updated 10/3/2008 3:05:26 PM ET 2008-10-03T19:05:26

Islamic insurgents in Somalia forced one Western aid group to suspend some operations and threatened another on Friday, leaving hundreds of thousands of people without basic health care.

The United Nations, meanwhile, estimated that more than 80 civilians have been killed in the capital alone during the past two especially bloody weeks. Elisabeth Byrs, a spokeswoman for the U.N.'s humanitarian office in Geneva, also said Friday that more than 100 people were injured in the same period.

Somalia is torn between a growing Islamic insurgency and a weak and corrupt U.N.-backed government propped up by Ethiopian troops.

In recent months the insurgents have mounted a series of hit-and-run attacks on several towns and now hold Somalia's third-largest city.

CARE accused of 'crimes against Islam'
On Friday, a statement by spokesman Sheik Muqtar Robow accused Western aid agencies CARE and the International Medical Corps of committing "crimes against Islam and the jihad" and warned them to leave areas controlled by the Islamists.

He did not elaborate on why the two agencies had been singled out or what would happen if they did not leave.

"I am warning other agencies in Somalia to not get involved in areas outside their job," Robow said. "If they are found, they will face suspension of operations."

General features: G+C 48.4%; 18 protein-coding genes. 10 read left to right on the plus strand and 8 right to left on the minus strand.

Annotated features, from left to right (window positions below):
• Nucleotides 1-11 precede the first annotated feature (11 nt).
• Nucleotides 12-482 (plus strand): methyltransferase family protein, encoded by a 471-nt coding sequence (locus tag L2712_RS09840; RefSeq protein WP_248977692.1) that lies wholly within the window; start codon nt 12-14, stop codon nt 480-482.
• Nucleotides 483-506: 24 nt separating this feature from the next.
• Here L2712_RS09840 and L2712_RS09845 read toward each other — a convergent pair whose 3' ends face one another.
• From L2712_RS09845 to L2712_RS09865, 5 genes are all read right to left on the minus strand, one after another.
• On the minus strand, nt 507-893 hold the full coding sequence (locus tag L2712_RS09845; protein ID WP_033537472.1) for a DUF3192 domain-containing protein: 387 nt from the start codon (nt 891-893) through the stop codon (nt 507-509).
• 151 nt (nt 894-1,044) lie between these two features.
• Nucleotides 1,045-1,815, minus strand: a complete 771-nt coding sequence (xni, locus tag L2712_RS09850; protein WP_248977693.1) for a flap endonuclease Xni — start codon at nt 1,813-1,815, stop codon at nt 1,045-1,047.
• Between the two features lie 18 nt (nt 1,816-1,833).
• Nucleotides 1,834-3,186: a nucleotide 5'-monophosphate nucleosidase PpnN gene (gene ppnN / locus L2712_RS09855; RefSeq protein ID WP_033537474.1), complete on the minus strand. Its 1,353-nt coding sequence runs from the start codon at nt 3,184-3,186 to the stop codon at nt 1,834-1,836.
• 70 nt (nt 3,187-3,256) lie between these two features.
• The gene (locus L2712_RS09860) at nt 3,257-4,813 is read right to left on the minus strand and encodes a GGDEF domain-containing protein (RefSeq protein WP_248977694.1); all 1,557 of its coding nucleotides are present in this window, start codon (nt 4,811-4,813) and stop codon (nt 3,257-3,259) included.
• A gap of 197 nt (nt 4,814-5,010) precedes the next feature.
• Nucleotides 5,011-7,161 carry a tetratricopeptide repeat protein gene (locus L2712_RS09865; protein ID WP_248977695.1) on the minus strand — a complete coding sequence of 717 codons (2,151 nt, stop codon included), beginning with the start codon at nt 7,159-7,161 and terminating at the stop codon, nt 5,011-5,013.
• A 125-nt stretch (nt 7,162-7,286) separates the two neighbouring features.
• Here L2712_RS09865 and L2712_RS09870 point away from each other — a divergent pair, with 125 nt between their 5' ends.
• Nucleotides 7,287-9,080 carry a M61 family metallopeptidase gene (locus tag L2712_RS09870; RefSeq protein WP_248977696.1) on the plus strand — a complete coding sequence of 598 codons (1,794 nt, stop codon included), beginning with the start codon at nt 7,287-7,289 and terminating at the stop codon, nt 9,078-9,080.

International Medical Corps' spokeswoman Margaret Aguirre said the agency suspended work in southern Somalia last week when insurgents looted four of its offices in Bakool and Bay regions. No staff members were hurt in the attacks.

"We're deeply concerned about the impact of these attacks on people who are already suffering," Aguirre said from the agency's head office in California.

370,000 served by one group
Its clinics in the affected region serve more than 370,000 people, 53,000 of them children under 5. Aguirre, citing security concerns, did not say how many staffers the agency has in Somalia.

CARE did not return phone calls seeking comment. Its Web site says it provides clean water, sanitation and health programs, and seeks to improve agricultural practices.

Both the Islamist insurgents and the U.N.-backed government they are fighting have threatened Western aid agencies before, although it is unusual for particular agencies to be singled out. Twelve aid workers have been killed this year alone and almost 20 have been kidnapped.

Even peacekeepers are targeted. On Thursday night, insurgents attacked a Burundian contingent of African Union peacekeepers, killing two civilians and injuring 19, said Ruqiyo Shafi'i, who lives near the A.U.'s south Mogadishu base.

African Union spokesman Barigye Bahoku said no peacekeepers died or were wounded in the attack.

Recent droughts and high food prices have added to problems in the Horn of Africa country, which has been without a stable government for more than 17 years. According to the U.N., nearly half of Somalia's 8.3 million people now need food and other assistance.

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